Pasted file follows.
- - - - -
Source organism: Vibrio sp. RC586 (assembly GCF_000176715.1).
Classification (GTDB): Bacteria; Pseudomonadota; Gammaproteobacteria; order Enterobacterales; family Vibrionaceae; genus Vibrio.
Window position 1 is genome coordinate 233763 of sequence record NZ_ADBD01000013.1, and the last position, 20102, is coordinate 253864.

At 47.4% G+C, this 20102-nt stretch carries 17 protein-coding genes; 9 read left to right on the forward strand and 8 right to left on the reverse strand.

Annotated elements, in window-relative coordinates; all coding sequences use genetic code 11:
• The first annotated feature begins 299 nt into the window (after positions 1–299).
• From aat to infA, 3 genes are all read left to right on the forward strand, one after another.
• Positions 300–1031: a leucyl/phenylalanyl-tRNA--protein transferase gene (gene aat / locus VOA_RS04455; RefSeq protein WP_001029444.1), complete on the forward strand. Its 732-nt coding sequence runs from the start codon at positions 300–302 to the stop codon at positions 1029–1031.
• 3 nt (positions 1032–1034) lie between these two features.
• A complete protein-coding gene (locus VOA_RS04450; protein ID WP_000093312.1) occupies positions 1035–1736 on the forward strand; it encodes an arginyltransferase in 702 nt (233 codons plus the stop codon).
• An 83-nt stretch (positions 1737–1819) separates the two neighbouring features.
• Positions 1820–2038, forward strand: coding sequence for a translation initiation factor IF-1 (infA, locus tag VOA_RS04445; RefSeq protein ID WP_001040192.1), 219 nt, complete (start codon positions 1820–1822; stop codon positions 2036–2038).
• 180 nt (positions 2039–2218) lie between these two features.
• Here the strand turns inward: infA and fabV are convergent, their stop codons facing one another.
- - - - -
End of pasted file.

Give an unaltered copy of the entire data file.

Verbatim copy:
Source organism: Vibrio sp. RC586 (assembly GCF_000176715.1).
Classification (GTDB): Bacteria; Pseudomonadota; Gammaproteobacteria; order Enterobacterales; family Vibrionaceae; genus Vibrio.
Window position 1 is genome coordinate 233763 of sequence record NZ_ADBD01000013.1, and the last position, 20102, is coordinate 253864.

At 47.4% G+C, this 20102-nt stretch carries 17 protein-coding genes; 9 read left to right on the forward strand and 8 right to left on the reverse strand.

Annotated elements, in window-relative coordinates; all coding sequences use genetic code 11:
• The first annotated feature begins 299 nt into the window (after positions 1–299).
• From aat to infA, 3 genes are all read left to right on the forward strand, one after another.
• Positions 300–1031: a leucyl/phenylalanyl-tRNA--protein transferase gene (gene aat / locus VOA_RS04455; RefSeq protein WP_001029444.1), complete on the forward strand. Its 732-nt coding sequence runs from the start codon at positions 300–302 to the stop codon at positions 1029–1031.
• 3 nt (positions 1032–1034) lie between these two features.
• A complete protein-coding gene (locus VOA_RS04450; protein ID WP_000093312.1) occupies positions 1035–1736 on the forward strand; it encodes an arginyltransferase in 702 nt (233 codons plus the stop codon).
• An 83-nt stretch (positions 1737–1819) separates the two neighbouring features.
• Positions 1820–2038, forward strand: coding sequence for a translation initiation factor IF-1 (infA, locus tag VOA_RS04445; RefSeq protein ID WP_001040192.1), 219 nt, complete (start codon positions 1820–1822; stop codon positions 2036–2038).
• 180 nt (positions 2039–2218) lie between these two features.
• Here the strand turns inward: infA and fabV are convergent, their stop codons facing one another.